Alligators come in red, blue, purple, orange and black at Brian Wood’s Exotic Leather Center store in Hollywood.
At least their hides do.
Wood, the founder and owner of All American Gator Products Inc., sits at his desk in the company’s Hollywood retail store and workshop next to a wall draped with alligator hides tanned into a variety of colors. The hides, as well as snake and lizard skins hanging nearby, will be made into belts, handbags, wallets, purses, jackets, briefcases and other accessories for customers.
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“We can produce anything made of leather,” Wood said. “Our alligator hide clothing items are custom made and we produce leather for furniture, seat covers for cars and motorcycle seats — which are very popular,” said Wood, who established the company in 1989 and runs it with his sons, Jake and Chris. “We also make a ‘Gator orange’ for University of Florida fans.”
All American Gator Products buys alligators from legal nuisance trappers, hunters and participants in annual statewide alligator harvests, skins them at the company’s Arcadia plant, sends the hides to a tannery, and packs and freezes the meat for sale to restaurants and distributors.
Alligator hunters at the state-sponsored annual public hunts often use a harpoon and line to secure the animal, killing it quickly with a spring-loaded “bang stick” that fires a .44 Magnum bullet into the gator’s head.
Aside from acquiring nuisance gators from certified trappers — that is, gators that turn up in someone’s swimming pool and have to be captured — All American Gator gets much of its raw material from the annual hunts. “These hunts are just trying to maintain the population,” said Wood, who has been hunting and skinning gators for years. Florida’s alligator programs have been very successful in restoring the gator population, and now the hunts are aimed at controlling it, he said.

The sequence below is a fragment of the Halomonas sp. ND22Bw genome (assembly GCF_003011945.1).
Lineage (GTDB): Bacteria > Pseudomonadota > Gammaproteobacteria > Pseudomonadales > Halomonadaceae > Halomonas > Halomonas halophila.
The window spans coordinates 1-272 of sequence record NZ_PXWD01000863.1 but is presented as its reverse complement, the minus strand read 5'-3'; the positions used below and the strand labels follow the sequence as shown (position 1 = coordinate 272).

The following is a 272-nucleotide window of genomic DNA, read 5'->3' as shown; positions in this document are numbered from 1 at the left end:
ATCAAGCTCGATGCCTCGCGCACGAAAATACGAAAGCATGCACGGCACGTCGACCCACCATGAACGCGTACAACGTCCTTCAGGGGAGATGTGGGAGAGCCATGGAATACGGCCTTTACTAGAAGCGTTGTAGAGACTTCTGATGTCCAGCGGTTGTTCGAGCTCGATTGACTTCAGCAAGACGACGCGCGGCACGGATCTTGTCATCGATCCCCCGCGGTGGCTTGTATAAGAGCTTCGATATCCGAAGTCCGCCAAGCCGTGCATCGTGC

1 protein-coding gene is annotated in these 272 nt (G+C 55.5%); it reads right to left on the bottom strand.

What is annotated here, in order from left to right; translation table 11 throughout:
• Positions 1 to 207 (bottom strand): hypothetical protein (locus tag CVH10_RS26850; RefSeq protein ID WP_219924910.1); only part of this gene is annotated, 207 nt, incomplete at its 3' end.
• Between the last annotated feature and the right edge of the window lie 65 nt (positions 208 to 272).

“We take the big gators that are cannibalistic and eat the babies and females,” said Wood, whose company is regulated by federal, state and local entities.
Originally from Bedford, Massachusetts, Wood moved to Florida in 1989 to teach scuba diving. “I was more of an ocean guy than a swamp guy,” said Wood, who has been diving and spear fishing since he was a teenager. In 1989, he and a group of friends obtained 15 permits (CITES tags) from the Florida Fish and Wildlife Conservation Commission allowing them to participate in the annual alligator hunt. The group caught 15 gators, and Woods kept the entire catch.
Wood skinned the gators, packaged and froze the meat and salted the hides, later taking them to Georgia to be tanned. To sell the 800 pounds of meat, Wood drove to the Keys, stopping at restaurants along the way. He also went to leather stores to offer the hides. “I saw that these shops would pay me $35 for a fat gator hide, and were selling gator belts for $300. They could make several belts out of one hide. That’s when I saw a business opportunity,” Wood said.